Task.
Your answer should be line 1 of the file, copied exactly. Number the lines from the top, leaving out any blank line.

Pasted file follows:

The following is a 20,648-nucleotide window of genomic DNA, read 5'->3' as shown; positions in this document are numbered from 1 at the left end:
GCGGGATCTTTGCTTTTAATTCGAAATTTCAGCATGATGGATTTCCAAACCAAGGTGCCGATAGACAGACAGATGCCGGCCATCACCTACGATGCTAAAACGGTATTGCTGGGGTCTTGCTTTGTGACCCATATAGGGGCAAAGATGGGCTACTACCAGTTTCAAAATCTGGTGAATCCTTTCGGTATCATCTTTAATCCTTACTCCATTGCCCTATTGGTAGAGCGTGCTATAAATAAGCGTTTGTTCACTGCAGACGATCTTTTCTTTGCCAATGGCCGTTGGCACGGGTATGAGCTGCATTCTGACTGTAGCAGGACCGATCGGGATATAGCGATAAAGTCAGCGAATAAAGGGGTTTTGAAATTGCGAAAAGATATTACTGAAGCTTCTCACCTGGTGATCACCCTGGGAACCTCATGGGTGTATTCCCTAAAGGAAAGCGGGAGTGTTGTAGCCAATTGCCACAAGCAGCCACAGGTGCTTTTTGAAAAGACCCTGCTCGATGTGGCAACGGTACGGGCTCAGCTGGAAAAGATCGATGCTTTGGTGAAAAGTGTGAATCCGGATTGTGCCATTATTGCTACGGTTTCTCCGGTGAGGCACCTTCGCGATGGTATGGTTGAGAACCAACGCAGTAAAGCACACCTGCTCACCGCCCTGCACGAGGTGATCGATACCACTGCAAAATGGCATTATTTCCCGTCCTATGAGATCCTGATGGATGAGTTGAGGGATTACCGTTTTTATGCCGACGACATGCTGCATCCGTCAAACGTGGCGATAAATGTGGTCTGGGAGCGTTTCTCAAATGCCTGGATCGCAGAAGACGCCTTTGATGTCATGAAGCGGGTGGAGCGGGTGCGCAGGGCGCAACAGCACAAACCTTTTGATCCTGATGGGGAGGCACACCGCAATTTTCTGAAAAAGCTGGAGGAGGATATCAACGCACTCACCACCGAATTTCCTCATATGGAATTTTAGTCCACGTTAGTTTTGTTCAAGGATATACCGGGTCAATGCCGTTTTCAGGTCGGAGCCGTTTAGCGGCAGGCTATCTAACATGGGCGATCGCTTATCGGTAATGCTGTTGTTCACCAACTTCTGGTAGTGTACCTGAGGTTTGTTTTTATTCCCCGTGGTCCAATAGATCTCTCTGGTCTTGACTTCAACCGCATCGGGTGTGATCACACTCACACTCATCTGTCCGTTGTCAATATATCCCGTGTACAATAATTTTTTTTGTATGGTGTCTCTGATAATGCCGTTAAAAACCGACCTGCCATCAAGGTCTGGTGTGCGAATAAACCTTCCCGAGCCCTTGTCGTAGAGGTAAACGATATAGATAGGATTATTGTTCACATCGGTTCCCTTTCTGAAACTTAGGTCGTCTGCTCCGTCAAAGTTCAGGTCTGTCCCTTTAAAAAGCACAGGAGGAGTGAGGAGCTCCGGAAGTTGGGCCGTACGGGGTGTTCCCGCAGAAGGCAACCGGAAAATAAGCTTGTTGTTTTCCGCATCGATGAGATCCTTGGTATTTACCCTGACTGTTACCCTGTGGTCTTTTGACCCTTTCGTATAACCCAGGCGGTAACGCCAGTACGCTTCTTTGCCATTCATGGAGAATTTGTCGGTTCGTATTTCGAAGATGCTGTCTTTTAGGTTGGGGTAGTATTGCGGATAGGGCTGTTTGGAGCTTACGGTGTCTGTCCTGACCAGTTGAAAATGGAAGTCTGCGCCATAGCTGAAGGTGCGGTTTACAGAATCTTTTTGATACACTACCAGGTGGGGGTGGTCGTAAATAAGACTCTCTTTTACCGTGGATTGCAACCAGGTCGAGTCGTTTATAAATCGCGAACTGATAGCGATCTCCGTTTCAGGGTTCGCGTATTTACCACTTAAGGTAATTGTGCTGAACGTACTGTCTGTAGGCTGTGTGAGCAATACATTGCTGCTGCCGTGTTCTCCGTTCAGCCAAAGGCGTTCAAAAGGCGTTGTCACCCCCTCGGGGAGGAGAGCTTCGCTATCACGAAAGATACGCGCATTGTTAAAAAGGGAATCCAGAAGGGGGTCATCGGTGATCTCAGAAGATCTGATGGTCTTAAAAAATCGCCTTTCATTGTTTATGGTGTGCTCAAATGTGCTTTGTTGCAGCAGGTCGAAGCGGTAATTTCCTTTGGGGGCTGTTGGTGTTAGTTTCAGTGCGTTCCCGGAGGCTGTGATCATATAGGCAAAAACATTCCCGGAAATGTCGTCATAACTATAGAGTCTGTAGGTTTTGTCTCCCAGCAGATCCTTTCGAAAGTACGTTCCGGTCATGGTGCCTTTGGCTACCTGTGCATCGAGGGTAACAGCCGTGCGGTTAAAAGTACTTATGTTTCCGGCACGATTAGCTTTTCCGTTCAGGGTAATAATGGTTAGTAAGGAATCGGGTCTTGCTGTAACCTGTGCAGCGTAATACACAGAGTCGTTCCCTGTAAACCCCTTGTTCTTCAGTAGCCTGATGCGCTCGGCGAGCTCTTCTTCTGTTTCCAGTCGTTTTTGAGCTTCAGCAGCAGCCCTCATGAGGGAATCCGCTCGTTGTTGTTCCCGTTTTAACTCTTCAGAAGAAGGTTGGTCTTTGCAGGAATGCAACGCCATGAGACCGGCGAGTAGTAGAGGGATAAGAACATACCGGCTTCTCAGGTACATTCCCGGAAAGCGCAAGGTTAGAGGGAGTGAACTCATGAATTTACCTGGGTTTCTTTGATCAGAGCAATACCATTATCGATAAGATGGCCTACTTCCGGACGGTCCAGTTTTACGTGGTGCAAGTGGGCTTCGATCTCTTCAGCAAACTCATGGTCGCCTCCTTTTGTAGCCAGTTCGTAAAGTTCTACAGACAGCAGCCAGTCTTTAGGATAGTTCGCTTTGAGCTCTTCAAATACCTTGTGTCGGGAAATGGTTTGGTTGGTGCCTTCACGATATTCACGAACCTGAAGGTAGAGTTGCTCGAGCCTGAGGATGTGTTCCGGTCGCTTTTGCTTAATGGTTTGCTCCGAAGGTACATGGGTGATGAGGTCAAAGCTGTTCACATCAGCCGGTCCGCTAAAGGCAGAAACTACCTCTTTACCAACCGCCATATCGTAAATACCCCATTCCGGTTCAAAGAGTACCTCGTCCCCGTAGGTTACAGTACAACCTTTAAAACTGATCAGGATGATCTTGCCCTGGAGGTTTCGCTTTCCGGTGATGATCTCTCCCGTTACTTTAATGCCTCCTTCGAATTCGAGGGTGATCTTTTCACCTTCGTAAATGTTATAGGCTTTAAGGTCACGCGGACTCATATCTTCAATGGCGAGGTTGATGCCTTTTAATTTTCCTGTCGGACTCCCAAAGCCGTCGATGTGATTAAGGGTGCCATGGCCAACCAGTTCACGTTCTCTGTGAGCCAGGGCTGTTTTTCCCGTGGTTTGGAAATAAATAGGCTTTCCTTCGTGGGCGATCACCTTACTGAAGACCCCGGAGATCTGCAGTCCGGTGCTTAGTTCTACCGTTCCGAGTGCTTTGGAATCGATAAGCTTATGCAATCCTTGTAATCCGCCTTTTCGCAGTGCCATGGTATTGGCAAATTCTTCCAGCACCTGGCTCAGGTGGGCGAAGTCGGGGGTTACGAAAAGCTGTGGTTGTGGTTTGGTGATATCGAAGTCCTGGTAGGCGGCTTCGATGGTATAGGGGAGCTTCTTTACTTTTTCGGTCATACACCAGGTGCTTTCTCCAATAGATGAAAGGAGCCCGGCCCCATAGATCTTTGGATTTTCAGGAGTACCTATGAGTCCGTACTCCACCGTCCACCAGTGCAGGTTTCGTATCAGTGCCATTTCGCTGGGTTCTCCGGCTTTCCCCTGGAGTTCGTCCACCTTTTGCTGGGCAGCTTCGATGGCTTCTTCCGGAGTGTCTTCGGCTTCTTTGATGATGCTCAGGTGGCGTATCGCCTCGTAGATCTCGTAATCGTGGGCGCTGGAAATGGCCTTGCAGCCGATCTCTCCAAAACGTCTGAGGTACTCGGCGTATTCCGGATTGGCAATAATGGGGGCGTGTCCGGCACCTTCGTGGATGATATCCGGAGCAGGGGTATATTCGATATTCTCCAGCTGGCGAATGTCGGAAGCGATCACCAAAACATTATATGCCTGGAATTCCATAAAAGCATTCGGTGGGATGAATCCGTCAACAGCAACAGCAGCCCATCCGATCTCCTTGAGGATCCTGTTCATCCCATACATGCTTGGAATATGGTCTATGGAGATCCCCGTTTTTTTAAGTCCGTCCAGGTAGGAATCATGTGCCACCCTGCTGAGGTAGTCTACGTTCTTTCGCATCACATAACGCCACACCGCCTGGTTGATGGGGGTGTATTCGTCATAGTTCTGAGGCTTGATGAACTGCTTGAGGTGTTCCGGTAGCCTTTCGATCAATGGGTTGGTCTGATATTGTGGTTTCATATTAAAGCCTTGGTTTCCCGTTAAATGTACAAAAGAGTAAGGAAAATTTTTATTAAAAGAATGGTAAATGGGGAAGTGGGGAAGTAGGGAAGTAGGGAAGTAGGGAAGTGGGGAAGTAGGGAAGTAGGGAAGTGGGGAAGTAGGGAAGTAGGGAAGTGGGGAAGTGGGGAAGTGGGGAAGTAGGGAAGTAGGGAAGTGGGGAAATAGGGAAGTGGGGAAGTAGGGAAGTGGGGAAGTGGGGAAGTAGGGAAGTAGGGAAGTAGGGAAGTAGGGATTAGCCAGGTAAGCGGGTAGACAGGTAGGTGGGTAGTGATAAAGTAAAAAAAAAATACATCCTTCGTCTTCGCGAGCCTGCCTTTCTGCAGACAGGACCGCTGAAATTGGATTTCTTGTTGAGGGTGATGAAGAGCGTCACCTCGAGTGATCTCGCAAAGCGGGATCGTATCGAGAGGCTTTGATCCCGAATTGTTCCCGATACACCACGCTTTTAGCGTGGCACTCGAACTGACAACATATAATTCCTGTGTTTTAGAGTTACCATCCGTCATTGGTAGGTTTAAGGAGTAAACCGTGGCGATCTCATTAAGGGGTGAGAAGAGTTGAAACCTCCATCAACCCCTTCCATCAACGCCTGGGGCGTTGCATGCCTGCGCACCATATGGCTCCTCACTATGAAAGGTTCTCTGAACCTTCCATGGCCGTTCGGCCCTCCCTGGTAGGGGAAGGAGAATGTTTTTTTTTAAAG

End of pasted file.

The following is a 20,648-nucleotide window of genomic DNA, read 5'->3' as shown; positions in this document are numbered from 1 at the left end: